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Alcohol packaging needs warning for pregnant women - experts

Experts working with sufferers of foetal alcohol spectrum disorder want explicit warnings on packaging stating the dangers of pregnant drinking.

It is estimated that 600 children are born every year with foetal alcohol spectrum disorder (FASD).

The Growing Up in New Zealand study showed a quarter of the women taking part continued to drink in the first trimester of their pregnancy, while 13 percent continued to drink further into pregnancy.

But neuropsychologist Valerie McGinn - who gave evidence on foetal alcohol damage at the Privy Council hearing that quashed Teina Pora's rape and murder convictions - wants labels to say drinking permanently harms the brain of unborn children.

"You see all these advertisements put out by the alcohol industry to sell this drug and it's not showing you all these brain damaged children in classrooms completely nutting off because they can't cope any longer, and smashing windows and hitting people.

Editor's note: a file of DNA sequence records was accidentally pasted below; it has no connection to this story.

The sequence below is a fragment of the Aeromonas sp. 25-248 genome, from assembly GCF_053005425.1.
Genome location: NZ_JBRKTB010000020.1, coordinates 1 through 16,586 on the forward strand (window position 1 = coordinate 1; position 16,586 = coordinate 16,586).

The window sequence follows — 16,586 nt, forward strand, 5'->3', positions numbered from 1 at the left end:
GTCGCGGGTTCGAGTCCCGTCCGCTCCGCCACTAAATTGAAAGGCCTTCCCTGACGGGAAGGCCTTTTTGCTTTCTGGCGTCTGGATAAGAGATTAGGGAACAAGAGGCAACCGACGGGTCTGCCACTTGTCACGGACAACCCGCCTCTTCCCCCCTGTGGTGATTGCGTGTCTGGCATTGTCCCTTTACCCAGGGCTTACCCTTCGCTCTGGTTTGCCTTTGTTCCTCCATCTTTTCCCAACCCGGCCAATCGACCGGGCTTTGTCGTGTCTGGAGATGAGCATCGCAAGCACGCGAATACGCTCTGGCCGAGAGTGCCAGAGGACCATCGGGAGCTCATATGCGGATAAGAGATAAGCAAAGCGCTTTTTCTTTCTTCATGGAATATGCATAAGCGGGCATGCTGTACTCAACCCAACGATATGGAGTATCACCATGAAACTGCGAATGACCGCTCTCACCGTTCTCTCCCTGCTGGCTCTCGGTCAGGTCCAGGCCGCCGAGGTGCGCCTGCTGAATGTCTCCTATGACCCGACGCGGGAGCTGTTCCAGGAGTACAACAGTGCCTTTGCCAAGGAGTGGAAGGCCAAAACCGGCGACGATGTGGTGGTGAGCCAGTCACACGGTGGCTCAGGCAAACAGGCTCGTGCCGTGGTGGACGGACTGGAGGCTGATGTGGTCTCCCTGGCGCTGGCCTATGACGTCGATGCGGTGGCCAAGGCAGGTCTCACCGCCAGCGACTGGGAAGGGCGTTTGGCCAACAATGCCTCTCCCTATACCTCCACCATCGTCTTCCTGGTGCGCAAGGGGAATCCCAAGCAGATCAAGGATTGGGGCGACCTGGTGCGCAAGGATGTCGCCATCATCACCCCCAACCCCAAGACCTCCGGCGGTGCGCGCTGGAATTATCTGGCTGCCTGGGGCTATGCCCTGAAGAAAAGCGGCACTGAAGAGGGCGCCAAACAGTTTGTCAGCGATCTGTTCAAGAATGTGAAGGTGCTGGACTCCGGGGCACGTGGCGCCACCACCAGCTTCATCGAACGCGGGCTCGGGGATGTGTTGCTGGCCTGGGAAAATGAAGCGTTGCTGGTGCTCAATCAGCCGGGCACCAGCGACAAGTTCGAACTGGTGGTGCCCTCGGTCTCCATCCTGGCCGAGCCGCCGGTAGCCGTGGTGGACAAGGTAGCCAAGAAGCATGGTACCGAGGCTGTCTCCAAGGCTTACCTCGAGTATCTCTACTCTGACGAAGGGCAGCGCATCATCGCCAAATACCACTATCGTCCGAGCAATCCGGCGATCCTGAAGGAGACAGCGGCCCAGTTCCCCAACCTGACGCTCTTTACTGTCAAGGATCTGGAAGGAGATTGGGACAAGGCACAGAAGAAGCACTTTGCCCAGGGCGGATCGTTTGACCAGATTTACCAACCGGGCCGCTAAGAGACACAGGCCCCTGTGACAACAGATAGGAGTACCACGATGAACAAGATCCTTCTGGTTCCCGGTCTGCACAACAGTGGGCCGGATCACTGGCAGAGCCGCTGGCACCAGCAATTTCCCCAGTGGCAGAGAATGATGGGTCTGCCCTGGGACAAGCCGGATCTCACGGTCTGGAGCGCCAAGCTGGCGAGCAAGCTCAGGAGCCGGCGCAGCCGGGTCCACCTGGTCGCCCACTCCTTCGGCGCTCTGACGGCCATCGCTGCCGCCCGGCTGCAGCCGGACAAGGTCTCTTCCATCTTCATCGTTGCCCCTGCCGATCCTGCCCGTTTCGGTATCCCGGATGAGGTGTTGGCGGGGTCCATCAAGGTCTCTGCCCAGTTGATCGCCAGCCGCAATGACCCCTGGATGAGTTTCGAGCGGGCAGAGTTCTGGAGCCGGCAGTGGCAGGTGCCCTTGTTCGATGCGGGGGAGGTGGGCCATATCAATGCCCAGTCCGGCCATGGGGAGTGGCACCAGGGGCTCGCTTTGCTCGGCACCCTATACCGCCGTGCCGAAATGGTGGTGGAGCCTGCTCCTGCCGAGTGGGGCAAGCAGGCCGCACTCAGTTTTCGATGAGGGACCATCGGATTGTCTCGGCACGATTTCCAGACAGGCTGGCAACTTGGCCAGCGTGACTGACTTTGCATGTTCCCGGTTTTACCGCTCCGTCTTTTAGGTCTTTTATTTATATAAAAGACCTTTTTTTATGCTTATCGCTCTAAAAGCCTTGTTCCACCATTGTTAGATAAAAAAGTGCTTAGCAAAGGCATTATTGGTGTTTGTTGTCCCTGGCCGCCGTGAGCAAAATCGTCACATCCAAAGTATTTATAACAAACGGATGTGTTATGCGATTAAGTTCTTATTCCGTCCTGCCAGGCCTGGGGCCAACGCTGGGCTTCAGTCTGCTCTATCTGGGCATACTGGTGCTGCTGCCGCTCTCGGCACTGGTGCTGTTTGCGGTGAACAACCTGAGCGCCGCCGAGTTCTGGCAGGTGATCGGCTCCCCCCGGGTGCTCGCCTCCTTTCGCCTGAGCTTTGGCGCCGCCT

"It's showing you glamorous people sitting at dinner parties."

At the moment, the warnings on alcohol products are voluntary and general.

The labelling of alcoholic products comes under food labelling regulations and the Ministry for Primary Industries (MPI).

When asked about warnings and the possibility of making them stronger, MPI supplied a statement.

"Given there is no set warning, many producers opt for a pictogram with additional wording such as, 'It is safest not to drink while pregnant'," it said.

"Whether to continue with a voluntary scheme or whether to make this mandatory is currently under active consideration by the trans-Tasman Ministerial Forum.

"A decision is likely to be made later this year."

But Children's Commissioner Judge Andrew Becroft said he wanted a nationwide advertising campaign telling people pregnant women and those wanting to conceive should not drink.

There was no proven safe level of alcohol consumption during pregnancy, he said.

"We have a strong and well-resourced liquor lobby in New Zealand and, in my own view, you could say it was akin to the gun lobby in the States."

It campaigned to influence government policy, he said.

He wants the government to commit to a prevalence study to find out how many New Zealanders struggle with some level of brain damage caused by alcohol.

The challenge of living with foetal alcohol spectrum disorder


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